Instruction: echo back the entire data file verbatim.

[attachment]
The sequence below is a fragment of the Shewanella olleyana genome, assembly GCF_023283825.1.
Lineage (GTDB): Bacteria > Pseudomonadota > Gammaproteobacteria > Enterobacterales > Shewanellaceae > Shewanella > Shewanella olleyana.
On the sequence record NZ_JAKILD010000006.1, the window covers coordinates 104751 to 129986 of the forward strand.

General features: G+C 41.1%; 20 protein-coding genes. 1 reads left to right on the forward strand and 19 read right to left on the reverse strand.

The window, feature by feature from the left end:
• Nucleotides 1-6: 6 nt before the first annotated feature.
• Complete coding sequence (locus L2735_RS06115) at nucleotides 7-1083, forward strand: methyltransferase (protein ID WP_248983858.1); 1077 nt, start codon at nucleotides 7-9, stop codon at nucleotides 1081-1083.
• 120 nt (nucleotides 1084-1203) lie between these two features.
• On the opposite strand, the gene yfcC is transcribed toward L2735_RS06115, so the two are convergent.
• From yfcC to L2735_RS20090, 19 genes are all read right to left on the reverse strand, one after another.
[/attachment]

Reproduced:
The sequence below is a fragment of the Shewanella olleyana genome, assembly GCF_023283825.1.
Lineage (GTDB): Bacteria > Pseudomonadota > Gammaproteobacteria > Enterobacterales > Shewanellaceae > Shewanella > Shewanella olleyana.
On the sequence record NZ_JAKILD010000006.1, the window covers coordinates 104751 to 129986 of the forward strand.

General features: G+C 41.1%; 20 protein-coding genes. 1 reads left to right on the forward strand and 19 read right to left on the reverse strand.

The window, feature by feature from the left end:
• Nucleotides 1-6: 6 nt before the first annotated feature.
• Complete coding sequence (locus L2735_RS06115) at nucleotides 7-1083, forward strand: methyltransferase (protein ID WP_248983858.1); 1077 nt, start codon at nucleotides 7-9, stop codon at nucleotides 1081-1083.
• 120 nt (nucleotides 1084-1203) lie between these two features.
• On the opposite strand, the gene yfcC is transcribed toward L2735_RS06115, so the two are convergent.
• From yfcC to L2735_RS20090, 19 genes are all read right to left on the reverse strand, one after another.